It was father’s day yesterday, a day that has had no real meaning in my life for many years. I knew it was coming, but as I woke up yesterday I had forgotten all about it. Later, when I remembered, my only thought amid all the cheery messages of the day was to reflect on all the not so good dads. Lift your game, I thought.
I’m not sure what it was – the disappointment of missing out on the role and the reflection that ensued, or if it was a final consideration of family matters – but later in the day I cut the tie in as formal a way as you can these days: by social media.
There’s no doubt that the disappointment I felt on Friday made me more sensitive to my situation. As I do, I sat down to figure things out. One of the things that involved was to reflect on my values. I’m strong on that stuff. I may come across as a cynic sometimes but I remain an idealist. I can’t do much about the world around me, but it’s different when it comes to myself.
I didn’t want to be angry or bitter. I don’t believe in those things. I didn’t want to act from personal affront. I wanted to be reasonable and rational and honest. Ultimately it meant that I reflected on my recent journey and what that meant to me. I needed to articulate it to make it real.
To my surprise I found myself typing out a Facebook post in which I admitted that I had been homeless for a while, before going on to explain how that had changed me.* I hesitated before hitting the Post button, but the time was right. This was something that had to happen and was always going to happen. Now I can put it behind me.
Over the next 12 hours I got a lot likes, but not one comment. I understood that: what can you say? And I knew that the likes were an acknowledgement of my honesty and a sign of support. I appreciated it.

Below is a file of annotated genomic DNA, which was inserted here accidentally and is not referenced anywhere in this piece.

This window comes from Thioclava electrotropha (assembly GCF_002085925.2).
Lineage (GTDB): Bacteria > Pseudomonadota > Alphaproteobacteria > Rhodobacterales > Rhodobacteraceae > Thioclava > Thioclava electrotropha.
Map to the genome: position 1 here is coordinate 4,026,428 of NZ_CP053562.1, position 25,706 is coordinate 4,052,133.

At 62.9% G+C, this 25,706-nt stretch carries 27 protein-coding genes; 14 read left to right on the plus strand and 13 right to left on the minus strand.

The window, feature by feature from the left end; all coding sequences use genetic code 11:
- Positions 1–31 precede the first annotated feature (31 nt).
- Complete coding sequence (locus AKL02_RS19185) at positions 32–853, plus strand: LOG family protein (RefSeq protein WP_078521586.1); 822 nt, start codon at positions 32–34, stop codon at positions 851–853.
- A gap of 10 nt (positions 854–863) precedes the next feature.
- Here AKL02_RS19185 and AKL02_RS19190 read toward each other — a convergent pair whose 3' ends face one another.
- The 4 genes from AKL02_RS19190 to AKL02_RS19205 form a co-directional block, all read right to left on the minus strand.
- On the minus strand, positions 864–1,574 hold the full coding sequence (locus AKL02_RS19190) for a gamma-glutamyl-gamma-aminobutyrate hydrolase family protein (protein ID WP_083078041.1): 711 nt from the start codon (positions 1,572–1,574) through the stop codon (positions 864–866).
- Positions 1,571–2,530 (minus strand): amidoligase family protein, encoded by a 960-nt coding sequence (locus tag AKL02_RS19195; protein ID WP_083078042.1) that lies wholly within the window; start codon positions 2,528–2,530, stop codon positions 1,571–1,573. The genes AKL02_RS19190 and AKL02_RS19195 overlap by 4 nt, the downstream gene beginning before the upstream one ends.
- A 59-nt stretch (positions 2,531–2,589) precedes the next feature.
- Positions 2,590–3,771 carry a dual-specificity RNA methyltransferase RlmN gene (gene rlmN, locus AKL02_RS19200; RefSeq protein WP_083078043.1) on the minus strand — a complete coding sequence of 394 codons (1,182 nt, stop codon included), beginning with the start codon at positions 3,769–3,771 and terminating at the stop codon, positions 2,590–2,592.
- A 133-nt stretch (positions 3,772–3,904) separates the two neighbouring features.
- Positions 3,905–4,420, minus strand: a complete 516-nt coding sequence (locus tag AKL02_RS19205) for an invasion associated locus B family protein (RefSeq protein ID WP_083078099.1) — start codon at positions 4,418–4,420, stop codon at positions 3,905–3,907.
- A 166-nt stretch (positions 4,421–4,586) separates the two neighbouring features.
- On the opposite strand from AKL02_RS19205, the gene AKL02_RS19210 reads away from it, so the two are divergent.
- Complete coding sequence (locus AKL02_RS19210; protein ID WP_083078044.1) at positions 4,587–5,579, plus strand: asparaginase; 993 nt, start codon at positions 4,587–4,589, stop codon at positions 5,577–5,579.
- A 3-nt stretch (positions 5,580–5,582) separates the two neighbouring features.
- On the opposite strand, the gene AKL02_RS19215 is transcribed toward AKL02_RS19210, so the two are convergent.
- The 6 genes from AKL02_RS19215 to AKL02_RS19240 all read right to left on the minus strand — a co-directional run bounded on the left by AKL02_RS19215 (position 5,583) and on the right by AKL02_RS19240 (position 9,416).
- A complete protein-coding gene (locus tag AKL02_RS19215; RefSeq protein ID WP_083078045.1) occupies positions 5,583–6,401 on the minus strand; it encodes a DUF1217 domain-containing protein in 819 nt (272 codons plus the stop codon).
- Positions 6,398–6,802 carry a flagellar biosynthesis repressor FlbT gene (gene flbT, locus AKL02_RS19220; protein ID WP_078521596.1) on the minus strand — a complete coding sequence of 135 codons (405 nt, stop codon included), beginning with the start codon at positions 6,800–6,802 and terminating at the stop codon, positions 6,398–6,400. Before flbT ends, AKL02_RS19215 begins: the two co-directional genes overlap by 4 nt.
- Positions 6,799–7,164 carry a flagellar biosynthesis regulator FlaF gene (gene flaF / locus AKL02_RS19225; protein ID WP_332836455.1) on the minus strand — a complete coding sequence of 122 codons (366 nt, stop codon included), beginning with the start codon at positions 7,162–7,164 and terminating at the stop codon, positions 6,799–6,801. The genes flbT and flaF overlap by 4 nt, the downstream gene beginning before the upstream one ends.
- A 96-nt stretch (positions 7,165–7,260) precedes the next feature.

That lightened the load, but then I went further. I suppose I should have done this long ago. I went through all my Facebook friends, weeding out those I have no contact with anymore or any real interest. But then there was my sister and my father. I’ve spoken to neither of them for nearly two years, but there’s a family bond. But then I was sick of the pretence. I’m not going to contact them. I’m certain they won’t contact me. And you know what? I’m not really interested in them anymore. And so I deleted them from my friends list.
These things are the past now, and I’ve put them away and looking forward.
*As some of you will know, I spent a patch of a bit over a year being homeless. It wasn’t a bunch of fun, but it probably wasn’t as scarifying as some of you imagine. Nonetheless, there were many low moments and times when I wondered if I’d ever escape it. Having endured I set about re-building my life, which has been slow going but steady.
Not surprisingly, I realised that many of the things I thought important before seemed less so after. I had a simpler, less pretentious view of life than before. My basic character was unchanged, but I found I saw people differently. No man was my superior – but none my inferior either.
We all have a story, not better or worse, but different, though value judgements are rife. We tend to apply labels because it’s convenient, but most labels are arbitrary and ultimately meaningless – rich/poor, superior/subordinate, black/white, etc. It’s what’s inside that has value.
This is not easy for everyone to understand. I’m not playing by the same rules as before, and see more directly than I did then. For me it’s simple: I don’t want to pretend to be anything than what I am, don’t want to fake something I don’t feel, and don’t want to be anything less than totally authentic. Ultimately this is what I want to be – open and honest, for better or worse.